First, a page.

Honoring Native Americans

November is Native American Heritage Month, which recognizes the contributions, history and culture of the indigenous people of the United States. Dallas ISD is commemorating the month by sharing a series of documentaries and films from Chickasaw Nation Productions.

In 1990, The U.S. Congress passed a resolution designating November as the first National American Indian Heritage Month to honor the members of the members of the more than 574 federally recognized tribal nations that govern an estimated 100 million acres of indigenous land. This year, President Joe Biden issued a proclamation praising the contributions of native people in the advancement of the United States, including the Code Talkers of World War II. To read the full proclamation, click here.

The Chickasaw Nation Productions films can be viewed by clicking on their respective links below:

BEARER OF THE MORNING: THE LIFE OF TE ATA THOMPSON FISHER (Documentary)—Born in small-town Oklahoma, Mary Thompson Fisher, later known as “Te Ata,” was determined to pursue her passion as a performer. Supported by her undeniable charisma and oratorical talent, Te Ata entertained and enlightened audiences across the world, including royalty and statesmen. Throughout her travels and performances, Te Ata kept her Chickasaw heritage close to heart and shared the unique story and spirit of the Chickasaw people. By studying and performing traditional Native American stories, she overturned negative stereotypes and advocated the preservation of Indigenous American cultures.

First Encounter (Documentary)—First Encounter explores the actions taken by Chickasaws in 1540 during their first contact with Europeans. The documentary highlights the encounters, struggles and perseverance of the Chickasaw people throughout Spanish explorer Hernando de Soto’s attempted conquest. It was the first European contact for the Chickasaw, but perhaps the most important and set the standard by which the tribe remained for centuries and remains today – “unconquered and unconquerable.”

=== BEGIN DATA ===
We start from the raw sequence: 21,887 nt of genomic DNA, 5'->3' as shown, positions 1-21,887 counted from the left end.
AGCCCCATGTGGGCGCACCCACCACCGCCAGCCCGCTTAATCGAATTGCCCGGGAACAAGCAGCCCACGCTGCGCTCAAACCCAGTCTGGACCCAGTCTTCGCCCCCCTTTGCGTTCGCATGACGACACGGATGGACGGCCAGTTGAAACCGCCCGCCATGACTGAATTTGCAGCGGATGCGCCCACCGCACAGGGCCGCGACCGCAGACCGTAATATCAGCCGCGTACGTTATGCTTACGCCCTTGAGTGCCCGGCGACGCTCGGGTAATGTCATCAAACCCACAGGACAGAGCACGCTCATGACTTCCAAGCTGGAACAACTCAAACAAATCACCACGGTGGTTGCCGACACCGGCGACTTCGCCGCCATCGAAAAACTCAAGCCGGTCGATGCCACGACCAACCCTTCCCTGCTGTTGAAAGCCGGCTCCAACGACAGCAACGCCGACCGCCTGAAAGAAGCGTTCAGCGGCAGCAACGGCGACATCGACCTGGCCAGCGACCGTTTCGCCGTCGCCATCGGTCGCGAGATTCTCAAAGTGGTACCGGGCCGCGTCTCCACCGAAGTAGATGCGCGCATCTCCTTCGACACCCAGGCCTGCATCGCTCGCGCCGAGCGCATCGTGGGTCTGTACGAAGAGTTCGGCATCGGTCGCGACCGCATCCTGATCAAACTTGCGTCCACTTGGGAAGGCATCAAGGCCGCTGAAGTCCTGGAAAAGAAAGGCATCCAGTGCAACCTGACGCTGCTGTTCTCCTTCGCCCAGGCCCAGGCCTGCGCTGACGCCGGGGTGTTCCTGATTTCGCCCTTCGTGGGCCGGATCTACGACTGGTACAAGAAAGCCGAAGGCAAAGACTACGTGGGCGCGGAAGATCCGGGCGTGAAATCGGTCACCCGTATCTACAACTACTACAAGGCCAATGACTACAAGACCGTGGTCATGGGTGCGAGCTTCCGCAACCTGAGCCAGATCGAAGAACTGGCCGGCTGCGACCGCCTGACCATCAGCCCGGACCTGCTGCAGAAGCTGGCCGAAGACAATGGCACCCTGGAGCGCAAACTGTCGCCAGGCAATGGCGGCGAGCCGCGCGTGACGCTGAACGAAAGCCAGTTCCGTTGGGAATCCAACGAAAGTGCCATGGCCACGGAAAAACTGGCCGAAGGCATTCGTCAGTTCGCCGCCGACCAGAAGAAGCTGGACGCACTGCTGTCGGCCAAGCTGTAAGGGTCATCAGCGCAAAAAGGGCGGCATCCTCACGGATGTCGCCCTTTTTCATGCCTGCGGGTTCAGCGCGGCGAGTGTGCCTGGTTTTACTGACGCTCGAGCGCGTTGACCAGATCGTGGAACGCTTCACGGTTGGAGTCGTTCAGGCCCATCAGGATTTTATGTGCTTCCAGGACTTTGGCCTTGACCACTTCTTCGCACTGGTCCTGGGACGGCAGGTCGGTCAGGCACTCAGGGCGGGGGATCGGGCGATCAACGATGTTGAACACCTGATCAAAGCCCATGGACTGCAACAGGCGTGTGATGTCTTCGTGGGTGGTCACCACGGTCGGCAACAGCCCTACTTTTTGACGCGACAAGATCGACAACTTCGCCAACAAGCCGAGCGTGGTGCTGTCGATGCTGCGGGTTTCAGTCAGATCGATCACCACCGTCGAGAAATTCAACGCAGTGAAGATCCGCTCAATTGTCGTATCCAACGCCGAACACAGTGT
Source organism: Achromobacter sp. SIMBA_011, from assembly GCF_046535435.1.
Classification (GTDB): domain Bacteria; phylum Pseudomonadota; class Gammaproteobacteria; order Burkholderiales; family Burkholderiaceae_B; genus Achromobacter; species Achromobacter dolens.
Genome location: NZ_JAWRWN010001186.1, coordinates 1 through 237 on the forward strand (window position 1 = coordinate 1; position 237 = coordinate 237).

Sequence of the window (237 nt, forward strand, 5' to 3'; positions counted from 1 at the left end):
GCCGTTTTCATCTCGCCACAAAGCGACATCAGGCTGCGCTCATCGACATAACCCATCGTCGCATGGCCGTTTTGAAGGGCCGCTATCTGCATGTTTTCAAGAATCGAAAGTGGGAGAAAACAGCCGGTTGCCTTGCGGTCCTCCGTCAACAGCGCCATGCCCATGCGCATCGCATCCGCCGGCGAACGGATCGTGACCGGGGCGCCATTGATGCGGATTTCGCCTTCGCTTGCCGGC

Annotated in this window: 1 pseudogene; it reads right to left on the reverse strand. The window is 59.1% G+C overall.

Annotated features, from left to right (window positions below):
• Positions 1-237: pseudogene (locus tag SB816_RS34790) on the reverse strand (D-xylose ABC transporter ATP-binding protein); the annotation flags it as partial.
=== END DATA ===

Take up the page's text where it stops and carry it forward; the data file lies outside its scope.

Pearl Carter Scott: On Top of the World (Documentary)—The story of Native American aviatrix Pearl Carter Scott.

Pearl (Movie)—Set in 1920s rural Oklahoma, Pearl is based on the remarkable true story of Chickasaw aviatrix, Pearl Carter Scott –the youngest licensed pilot in American history. Mentored by world-renowned aviator Wiley Post, Pearl first pilots a plane at the age of 12 and becomes a commercial pilot and local celebrity before she reaches adulthood.

Te Ata (Movie)—This movie is based on the inspiring, true story of Mary Thompson Fisher, a woman who traversed cultural barriers to become one of the greatest First American performers of all time. Born in Indian Territory and raised on the songs and stories of her Chickasaw culture, Te Ata’s journey to find her true calling led her through isolation, discovery, love and a stage career that culminated in performances for a United States president, European royalty and audiences across the world. Yet, of all the stories she shared, none is more inspiring than her own.




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